But then we also thought about… Why these things take so long? It’s mostly because of the dependency hierarchy. And in C++ (to a much greater extent than Java to say) the dependency hierarchy is very uncontrolled. You include a header file, but you don’t know whether you need it or not unless you take it out and find it does not compile any more. And with all the #ifdef guards and nonsense like that, it is possible to have complete uncontrolled dependency stuff which causes things to be built many many times.
Mike Burrows, who built the Chubby server, was waiting for a build some day. (We spent a lot of time waiting for C++ builds.) He noticed that a file went by that he didn’t understand the need for in his binary. So he looked into it. And it was a file he never heard of in a package that had no business being linked in and the header file was being compiled 37 000 times.
I get frustrated by bad package managers. Users need to get an overview over packages, their dependencies and operations. It is time to define a clear set of conventions every package manager should adhere to:
- Users must be able to install packages.
- Users must be able to install packages with a specified version (default: latest version).
- All data sent between a mirror and the user is origin-integrity-verified.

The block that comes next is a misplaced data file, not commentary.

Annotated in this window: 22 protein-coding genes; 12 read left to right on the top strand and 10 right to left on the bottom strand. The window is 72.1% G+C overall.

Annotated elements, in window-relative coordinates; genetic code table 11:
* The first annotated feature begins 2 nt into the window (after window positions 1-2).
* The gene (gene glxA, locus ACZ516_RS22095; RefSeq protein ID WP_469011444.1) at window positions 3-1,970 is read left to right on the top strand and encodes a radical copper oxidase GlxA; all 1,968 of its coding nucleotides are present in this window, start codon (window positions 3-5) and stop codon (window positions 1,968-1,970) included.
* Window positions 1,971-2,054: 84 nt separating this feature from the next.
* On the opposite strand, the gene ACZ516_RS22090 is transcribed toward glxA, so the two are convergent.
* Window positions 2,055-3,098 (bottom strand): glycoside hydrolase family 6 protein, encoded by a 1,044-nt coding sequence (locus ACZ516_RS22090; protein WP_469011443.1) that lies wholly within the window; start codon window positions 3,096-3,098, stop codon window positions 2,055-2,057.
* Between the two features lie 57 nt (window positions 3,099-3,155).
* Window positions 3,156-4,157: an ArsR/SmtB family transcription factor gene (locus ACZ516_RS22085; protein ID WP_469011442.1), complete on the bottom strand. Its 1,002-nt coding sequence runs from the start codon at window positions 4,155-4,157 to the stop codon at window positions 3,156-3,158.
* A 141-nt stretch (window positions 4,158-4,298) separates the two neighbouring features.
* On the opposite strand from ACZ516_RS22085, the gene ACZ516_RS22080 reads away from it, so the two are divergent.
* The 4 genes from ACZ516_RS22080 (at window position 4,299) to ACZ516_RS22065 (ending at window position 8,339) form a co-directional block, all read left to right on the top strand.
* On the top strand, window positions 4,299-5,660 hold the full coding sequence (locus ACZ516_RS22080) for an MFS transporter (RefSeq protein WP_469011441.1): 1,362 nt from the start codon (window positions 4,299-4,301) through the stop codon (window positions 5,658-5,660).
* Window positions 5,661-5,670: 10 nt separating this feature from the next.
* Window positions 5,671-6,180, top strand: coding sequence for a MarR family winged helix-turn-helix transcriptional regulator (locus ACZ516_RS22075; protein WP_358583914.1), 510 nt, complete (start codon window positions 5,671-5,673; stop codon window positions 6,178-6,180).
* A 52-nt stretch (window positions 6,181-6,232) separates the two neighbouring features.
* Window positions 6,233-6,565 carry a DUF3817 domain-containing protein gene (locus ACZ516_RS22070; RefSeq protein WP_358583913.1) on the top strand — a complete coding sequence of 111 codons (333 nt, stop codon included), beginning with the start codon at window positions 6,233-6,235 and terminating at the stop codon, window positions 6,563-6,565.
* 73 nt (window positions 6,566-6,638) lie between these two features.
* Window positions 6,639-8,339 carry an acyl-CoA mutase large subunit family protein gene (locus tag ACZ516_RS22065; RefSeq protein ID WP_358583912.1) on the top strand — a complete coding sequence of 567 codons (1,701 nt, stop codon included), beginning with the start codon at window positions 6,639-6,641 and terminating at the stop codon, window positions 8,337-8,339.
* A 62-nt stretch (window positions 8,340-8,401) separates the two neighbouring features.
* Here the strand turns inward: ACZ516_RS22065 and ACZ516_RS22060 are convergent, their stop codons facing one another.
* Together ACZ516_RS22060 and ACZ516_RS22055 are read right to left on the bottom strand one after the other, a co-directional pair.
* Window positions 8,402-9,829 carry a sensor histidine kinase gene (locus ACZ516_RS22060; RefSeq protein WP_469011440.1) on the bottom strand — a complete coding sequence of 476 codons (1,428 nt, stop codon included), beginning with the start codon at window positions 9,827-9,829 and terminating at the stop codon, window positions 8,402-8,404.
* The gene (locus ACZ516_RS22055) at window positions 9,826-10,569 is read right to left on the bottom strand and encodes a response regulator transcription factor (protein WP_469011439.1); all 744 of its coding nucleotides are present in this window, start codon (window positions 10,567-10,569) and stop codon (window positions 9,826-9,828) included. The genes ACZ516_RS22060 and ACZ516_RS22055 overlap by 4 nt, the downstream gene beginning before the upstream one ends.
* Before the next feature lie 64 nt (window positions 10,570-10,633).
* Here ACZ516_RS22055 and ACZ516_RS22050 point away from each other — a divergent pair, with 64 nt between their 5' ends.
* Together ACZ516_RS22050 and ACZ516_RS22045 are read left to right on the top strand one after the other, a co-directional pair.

- Users must be able to specify alternative sources for their packages.
- Users must be able to visualize the dependency graph of packages.
- Users must be able to list the properties of a package.
- Users must be able to dry-run package installation meaning check all requirements for package installation without installing the package.
- Users must be able to keep their system up to date if new packages are released.
- Users must be able to remove packages in a way such that no traces are left on the system.
- Package management should offer an option to distinguish between user-specific/local and system-wide/global installation.
- Package management should offer an option to claim a package is installed. Its sources are given on the system under a specified link. The sources can change at any time (and should because linking only makes sense for packages under development).
Such an implementation is not possible without well-defined version numbering handling (eg. semver), a good content delivery network and a good cryptographic toolbox.
After working on it for about 90 hours of work, I finished my article “How tux21b fixed my regex”. It provides a nice in-depth performance analysis of regular expression matchings. Basically my result is “nothing matters as much as the regex itself” and “we need to be aware how we write our regular expressions”.
Any feedback is welcome. I’m so frustrated not to get re2 up and running. After linking the library, the namespace (etc.) cannot be found anyway and my limited C++ experience did not tell me how to proceed. Any ideas?